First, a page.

Smiling like someone successfully baking cakes, Dr. Bronte says, ‘You should be relieved, it’s so rare to see such clear diagnoses.’ Neither psychosis nor neuroses, it doesn’t feel clear. Borderline, split like a blackjack bet — two suits, same value, no clear winner. Where does that leave me? ‘We can treat it, of course. Though, I worry they won’t take you since you aren’t hurting yourself.’ I think she means physically. I finger my scars. Should I restart? Would that help me get help? ‘Don’t act rashly now.’ But that’s my problem, impulse control and the point where logic lies.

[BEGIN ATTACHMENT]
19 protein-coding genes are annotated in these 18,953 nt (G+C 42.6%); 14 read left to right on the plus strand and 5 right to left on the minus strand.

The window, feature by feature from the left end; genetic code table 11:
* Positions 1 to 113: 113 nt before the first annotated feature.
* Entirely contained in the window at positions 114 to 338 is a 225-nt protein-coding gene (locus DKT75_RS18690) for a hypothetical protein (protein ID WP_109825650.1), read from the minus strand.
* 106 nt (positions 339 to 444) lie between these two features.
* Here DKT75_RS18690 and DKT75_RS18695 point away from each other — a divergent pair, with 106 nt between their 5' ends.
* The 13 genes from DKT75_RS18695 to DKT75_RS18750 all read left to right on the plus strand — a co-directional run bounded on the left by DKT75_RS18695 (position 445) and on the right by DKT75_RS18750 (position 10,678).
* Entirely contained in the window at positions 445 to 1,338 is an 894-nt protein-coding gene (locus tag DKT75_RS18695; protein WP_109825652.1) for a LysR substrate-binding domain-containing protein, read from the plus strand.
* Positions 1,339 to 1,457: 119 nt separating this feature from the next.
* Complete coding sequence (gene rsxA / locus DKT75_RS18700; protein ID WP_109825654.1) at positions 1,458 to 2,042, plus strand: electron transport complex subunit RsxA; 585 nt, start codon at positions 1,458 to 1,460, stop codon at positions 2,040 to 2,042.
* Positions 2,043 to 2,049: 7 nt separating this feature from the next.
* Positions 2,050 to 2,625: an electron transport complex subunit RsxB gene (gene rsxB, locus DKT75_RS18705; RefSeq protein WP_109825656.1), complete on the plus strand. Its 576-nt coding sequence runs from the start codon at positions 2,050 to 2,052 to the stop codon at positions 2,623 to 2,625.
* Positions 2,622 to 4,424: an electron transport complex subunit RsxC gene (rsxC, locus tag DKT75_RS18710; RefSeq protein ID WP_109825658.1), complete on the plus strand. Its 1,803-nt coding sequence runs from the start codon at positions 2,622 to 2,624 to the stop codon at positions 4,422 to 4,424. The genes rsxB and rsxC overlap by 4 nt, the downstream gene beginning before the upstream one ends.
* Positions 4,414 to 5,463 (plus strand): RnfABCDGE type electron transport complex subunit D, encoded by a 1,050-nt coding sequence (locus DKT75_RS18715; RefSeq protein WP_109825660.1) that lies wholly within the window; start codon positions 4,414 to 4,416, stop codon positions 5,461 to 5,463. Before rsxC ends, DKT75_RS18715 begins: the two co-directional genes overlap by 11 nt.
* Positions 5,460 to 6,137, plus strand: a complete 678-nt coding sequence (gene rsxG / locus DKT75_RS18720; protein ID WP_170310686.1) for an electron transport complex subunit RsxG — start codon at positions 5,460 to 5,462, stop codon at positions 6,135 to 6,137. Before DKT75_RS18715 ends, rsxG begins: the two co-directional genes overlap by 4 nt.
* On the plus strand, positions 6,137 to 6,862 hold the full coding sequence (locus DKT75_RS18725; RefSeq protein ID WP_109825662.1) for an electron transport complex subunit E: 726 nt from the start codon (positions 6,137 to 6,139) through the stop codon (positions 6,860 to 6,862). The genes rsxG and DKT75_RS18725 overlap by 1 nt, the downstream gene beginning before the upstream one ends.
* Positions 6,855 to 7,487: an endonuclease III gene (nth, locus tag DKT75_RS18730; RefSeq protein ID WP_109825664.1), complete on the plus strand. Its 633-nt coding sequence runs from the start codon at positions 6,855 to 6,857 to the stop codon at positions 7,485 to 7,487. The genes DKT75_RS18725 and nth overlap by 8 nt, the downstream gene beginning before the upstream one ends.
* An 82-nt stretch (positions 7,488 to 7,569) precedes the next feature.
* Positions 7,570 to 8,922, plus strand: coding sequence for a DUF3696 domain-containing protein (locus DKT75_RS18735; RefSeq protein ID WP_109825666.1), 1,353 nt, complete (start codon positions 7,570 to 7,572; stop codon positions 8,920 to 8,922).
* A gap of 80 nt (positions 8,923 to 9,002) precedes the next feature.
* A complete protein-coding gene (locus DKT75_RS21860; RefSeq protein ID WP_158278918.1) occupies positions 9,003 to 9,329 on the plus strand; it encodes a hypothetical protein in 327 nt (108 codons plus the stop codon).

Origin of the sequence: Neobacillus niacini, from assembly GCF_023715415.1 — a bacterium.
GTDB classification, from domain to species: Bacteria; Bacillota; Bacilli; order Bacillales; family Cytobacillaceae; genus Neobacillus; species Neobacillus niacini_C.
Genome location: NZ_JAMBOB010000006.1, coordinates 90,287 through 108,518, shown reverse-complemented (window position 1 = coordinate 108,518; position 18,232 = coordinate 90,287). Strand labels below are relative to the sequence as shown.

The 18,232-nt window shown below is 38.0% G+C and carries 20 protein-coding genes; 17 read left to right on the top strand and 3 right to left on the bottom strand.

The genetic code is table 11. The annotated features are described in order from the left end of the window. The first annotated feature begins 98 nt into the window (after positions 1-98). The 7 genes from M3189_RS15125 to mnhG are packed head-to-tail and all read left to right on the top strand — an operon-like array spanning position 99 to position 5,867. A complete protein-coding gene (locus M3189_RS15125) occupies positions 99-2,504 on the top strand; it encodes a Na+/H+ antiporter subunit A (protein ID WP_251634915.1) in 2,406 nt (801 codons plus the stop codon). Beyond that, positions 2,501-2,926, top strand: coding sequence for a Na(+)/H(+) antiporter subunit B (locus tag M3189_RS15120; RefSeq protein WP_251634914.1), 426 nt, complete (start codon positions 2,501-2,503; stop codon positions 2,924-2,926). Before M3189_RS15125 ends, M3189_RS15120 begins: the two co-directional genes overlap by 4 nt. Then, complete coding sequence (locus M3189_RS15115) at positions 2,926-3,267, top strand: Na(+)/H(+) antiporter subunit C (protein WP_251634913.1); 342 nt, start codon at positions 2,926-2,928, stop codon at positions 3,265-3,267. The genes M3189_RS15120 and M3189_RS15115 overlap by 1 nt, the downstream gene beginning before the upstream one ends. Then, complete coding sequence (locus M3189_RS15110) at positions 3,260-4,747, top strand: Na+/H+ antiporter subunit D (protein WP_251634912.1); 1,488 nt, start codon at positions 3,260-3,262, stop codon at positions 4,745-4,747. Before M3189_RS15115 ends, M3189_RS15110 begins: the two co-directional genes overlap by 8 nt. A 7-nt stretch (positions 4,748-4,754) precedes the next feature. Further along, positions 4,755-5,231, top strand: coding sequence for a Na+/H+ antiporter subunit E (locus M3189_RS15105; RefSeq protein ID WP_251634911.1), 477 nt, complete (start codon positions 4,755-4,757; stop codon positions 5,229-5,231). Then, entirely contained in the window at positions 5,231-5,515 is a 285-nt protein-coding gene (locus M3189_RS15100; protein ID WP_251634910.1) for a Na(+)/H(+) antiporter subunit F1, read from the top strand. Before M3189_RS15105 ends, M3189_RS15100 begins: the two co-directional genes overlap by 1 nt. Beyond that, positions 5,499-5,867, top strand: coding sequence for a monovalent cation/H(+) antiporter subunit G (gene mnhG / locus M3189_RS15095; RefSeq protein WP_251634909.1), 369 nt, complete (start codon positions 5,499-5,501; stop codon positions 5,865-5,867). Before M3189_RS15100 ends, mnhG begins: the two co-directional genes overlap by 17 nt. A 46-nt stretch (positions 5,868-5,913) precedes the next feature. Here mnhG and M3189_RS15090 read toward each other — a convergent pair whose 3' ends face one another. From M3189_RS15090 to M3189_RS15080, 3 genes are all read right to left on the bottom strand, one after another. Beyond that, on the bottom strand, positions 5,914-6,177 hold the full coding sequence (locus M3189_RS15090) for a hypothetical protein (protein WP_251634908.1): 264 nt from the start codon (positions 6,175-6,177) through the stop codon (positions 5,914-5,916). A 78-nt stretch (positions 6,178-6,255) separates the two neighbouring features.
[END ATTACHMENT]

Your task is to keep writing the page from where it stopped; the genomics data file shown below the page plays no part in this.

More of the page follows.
The girl just shrugs her shoulders, her blank face flickering blue-black in the television glare. A blender whirs and churns under the touch of a middle aged shopping network Barbie doll, its virtues diced into ticker traffic bulletins that flow like river flotsam across the bottom of the screen. The girl stares, unseeing, unmoved by the Barbie’s ministrations. I can see the failures of her life welling up behind her glassy eyes like aquarium lobsters waiting to die. I reach my hand out to her and she whimpers softly, though I’m not even sure she knows I’m there.